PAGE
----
C'tee passes bill banning use of Nazi symbols

Anyone caught using Nazi name-calling, symbols in public to be fined; bill approved after "haredi concentration camp protest."

January 9, 2012 12:26
1 minute read.
Nazi imagery used in graffiti [file]

Swastika grafitti 311. (photo credit: REUTERS)


Dear Reader,
As you can imagine, more people are reading The Jerusalem Post than ever before. Nevertheless, traditional business models are no longer sustainable and high-quality publications, like ours, are being forced to look for new ways to keep going. Unlike many other news organizations, we have not put up a paywall. We want to keep our journalism open and accessible and be able to keep providing you with news and analyses from the frontlines of Israel, the Middle East and the Jewish World.

As one of our loyal readers, we ask you to be our partner.

For $5 a month you will receive access to the following:

  • A user experience almost completely free of ads
  • Access to our Premium Section
  • Content from the award-winning Jerusalem Report and our monthly magazine to learn Hebrew - Ivrit
  • A brand new ePaper featuring the daily newspaper as it appears in print in Israel

Help us grow and continue telling Israel’s story to the world.

Thank you,

Ronit Hasin-Hochman, CEO, Jerusalem Post Group
Yaakov Katz, Editor-in-Chief


Anyone who uses Nazi name-calling or symbols in public will be fined NIS 100,000, according to a bill approved by the Ministerial Committee on Legislation on Monday.

The proposal, by MK Uri Ariel (National Union), came after a recent protest by haredi [ultra-Orthodox] groups, in which demonstrators dressed in concentration camp uniforms and wore yellow stars on their clothing.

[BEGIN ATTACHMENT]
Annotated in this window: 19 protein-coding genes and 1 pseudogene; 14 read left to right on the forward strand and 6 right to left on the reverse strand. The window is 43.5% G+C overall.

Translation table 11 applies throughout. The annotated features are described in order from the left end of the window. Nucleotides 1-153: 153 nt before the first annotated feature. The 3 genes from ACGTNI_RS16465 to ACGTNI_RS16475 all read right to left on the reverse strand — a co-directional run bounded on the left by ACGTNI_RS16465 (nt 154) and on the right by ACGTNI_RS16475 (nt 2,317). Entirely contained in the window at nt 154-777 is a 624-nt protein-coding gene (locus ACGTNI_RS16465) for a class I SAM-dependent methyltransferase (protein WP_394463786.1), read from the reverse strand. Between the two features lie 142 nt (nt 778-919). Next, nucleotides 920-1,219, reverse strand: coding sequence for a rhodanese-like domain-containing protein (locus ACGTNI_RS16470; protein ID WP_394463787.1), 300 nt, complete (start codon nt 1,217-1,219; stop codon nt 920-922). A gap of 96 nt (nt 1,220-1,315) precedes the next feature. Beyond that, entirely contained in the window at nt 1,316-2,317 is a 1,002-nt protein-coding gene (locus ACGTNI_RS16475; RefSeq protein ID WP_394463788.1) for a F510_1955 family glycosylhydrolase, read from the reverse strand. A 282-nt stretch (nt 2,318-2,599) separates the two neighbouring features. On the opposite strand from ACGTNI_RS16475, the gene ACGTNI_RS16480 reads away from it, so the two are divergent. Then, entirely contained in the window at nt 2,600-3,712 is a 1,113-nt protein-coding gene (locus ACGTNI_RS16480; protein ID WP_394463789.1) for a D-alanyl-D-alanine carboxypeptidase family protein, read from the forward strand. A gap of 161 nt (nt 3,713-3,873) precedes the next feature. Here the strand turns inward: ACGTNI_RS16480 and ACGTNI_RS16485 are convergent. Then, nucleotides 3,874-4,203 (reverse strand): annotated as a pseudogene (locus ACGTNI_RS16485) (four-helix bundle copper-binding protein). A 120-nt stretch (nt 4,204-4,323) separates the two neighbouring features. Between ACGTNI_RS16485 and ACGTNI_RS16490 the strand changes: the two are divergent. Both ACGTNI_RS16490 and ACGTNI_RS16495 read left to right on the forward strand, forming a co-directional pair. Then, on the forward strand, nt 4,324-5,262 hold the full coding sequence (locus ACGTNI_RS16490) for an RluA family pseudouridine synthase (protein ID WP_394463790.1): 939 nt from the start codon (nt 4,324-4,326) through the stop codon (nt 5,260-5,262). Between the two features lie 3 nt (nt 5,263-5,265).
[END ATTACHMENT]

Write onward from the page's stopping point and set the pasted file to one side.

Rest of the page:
Creators of Shaham ‘Hitler’ poster arrested
Haredi use of Holocaust symbols reaps condemnation

Be the first to know - Join our Facebook page.

Ariel pointed out that his bill does not differentiate between rioters in Bil’in, “price tag” attackers or haredim that “cynically and inappropriately” use Nazi imagery.

Activists protesting a number of causes have turned to the Nazi slur and symbol in order to raise the stakes on their issues, and catch the public eye.

Two men were arrested, for example, after they uploaded a picture of the Jerusalem police chief donning a Nazi SS uniform.

Holocaust imagery, including the yellow Jewish "Juden" star, was used by ultra-Orthodox protesters in the Geula neighborhood in Jerusalem to protest what they saw as incitement against the haredi community.

Late last year, when right-wing activists stormed an IDF base in the West Bank one vandal called deputy brigade commander Harpaz Zur, who's grandmother survived the Holocaust, a "Nazi."


Jpost.com staff contributed to this report

Join Jerusalem Post Premium Plus now for just $5 and upgrade your experience with an ads-free website and exclusive content. Click here>>

Related Content

Prime Minister Benjamin Netanyahu
August 31, 2014
Prime minister to Channel 1: I’ll be running again in next election

By Gil Stern Stern HOFFMAN